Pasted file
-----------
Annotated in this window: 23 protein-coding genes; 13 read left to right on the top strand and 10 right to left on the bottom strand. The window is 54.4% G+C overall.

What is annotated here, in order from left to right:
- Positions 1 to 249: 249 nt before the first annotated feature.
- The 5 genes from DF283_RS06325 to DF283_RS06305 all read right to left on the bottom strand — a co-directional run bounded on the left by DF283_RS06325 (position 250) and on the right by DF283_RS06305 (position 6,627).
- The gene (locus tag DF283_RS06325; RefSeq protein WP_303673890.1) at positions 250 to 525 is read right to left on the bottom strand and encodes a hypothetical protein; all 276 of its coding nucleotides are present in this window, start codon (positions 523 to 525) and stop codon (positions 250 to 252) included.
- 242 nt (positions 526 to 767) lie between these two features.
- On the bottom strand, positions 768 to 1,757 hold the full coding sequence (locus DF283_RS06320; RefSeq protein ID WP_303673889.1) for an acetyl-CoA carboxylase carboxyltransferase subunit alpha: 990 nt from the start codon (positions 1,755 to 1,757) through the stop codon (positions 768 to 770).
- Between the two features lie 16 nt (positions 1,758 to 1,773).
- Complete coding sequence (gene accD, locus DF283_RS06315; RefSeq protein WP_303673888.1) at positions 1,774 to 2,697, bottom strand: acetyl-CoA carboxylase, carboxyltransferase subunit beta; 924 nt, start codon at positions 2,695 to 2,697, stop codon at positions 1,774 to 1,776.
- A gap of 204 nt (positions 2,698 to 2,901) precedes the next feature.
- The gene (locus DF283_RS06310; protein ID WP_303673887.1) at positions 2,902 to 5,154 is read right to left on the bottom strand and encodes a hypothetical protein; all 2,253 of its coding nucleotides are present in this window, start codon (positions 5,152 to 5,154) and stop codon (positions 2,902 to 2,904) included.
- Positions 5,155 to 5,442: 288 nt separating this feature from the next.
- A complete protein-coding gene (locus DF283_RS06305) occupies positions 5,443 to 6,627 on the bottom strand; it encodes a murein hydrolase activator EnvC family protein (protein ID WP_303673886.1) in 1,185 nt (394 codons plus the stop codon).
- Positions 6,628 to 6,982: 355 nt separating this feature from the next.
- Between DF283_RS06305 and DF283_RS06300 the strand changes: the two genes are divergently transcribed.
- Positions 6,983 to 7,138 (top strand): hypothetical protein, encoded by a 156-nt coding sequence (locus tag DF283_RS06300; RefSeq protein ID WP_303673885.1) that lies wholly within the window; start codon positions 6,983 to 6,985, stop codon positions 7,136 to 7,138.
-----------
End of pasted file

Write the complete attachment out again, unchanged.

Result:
Annotated in this window: 23 protein-coding genes; 13 read left to right on the top strand and 10 right to left on the bottom strand. The window is 54.4% G+C overall.

What is annotated here, in order from left to right:
- Positions 1 to 249: 249 nt before the first annotated feature.
- The 5 genes from DF283_RS06325 to DF283_RS06305 all read right to left on the bottom strand — a co-directional run bounded on the left by DF283_RS06325 (position 250) and on the right by DF283_RS06305 (position 6,627).
- The gene (locus tag DF283_RS06325; RefSeq protein WP_303673890.1) at positions 250 to 525 is read right to left on the bottom strand and encodes a hypothetical protein; all 276 of its coding nucleotides are present in this window, start codon (positions 523 to 525) and stop codon (positions 250 to 252) included.
- 242 nt (positions 526 to 767) lie between these two features.
- On the bottom strand, positions 768 to 1,757 hold the full coding sequence (locus DF283_RS06320; RefSeq protein ID WP_303673889.1) for an acetyl-CoA carboxylase carboxyltransferase subunit alpha: 990 nt from the start codon (positions 1,755 to 1,757) through the stop codon (positions 768 to 770).
- Between the two features lie 16 nt (positions 1,758 to 1,773).
- Complete coding sequence (gene accD, locus DF283_RS06315; RefSeq protein WP_303673888.1) at positions 1,774 to 2,697, bottom strand: acetyl-CoA carboxylase, carboxyltransferase subunit beta; 924 nt, start codon at positions 2,695 to 2,697, stop codon at positions 1,774 to 1,776.
- A gap of 204 nt (positions 2,698 to 2,901) precedes the next feature.
- The gene (locus DF283_RS06310; protein ID WP_303673887.1) at positions 2,902 to 5,154 is read right to left on the bottom strand and encodes a hypothetical protein; all 2,253 of its coding nucleotides are present in this window, start codon (positions 5,152 to 5,154) and stop codon (positions 2,902 to 2,904) included.
- Positions 5,155 to 5,442: 288 nt separating this feature from the next.
- A complete protein-coding gene (locus DF283_RS06305) occupies positions 5,443 to 6,627 on the bottom strand; it encodes a murein hydrolase activator EnvC family protein (protein ID WP_303673886.1) in 1,185 nt (394 codons plus the stop codon).
- Positions 6,628 to 6,982: 355 nt separating this feature from the next.
- Between DF283_RS06305 and DF283_RS06300 the strand changes: the two genes are divergently transcribed.
- Positions 6,983 to 7,138 (top strand): hypothetical protein, encoded by a 156-nt coding sequence (locus tag DF283_RS06300; RefSeq protein ID WP_303673885.1) that lies wholly within the window; start codon positions 6,983 to 6,985, stop codon positions 7,136 to 7,138.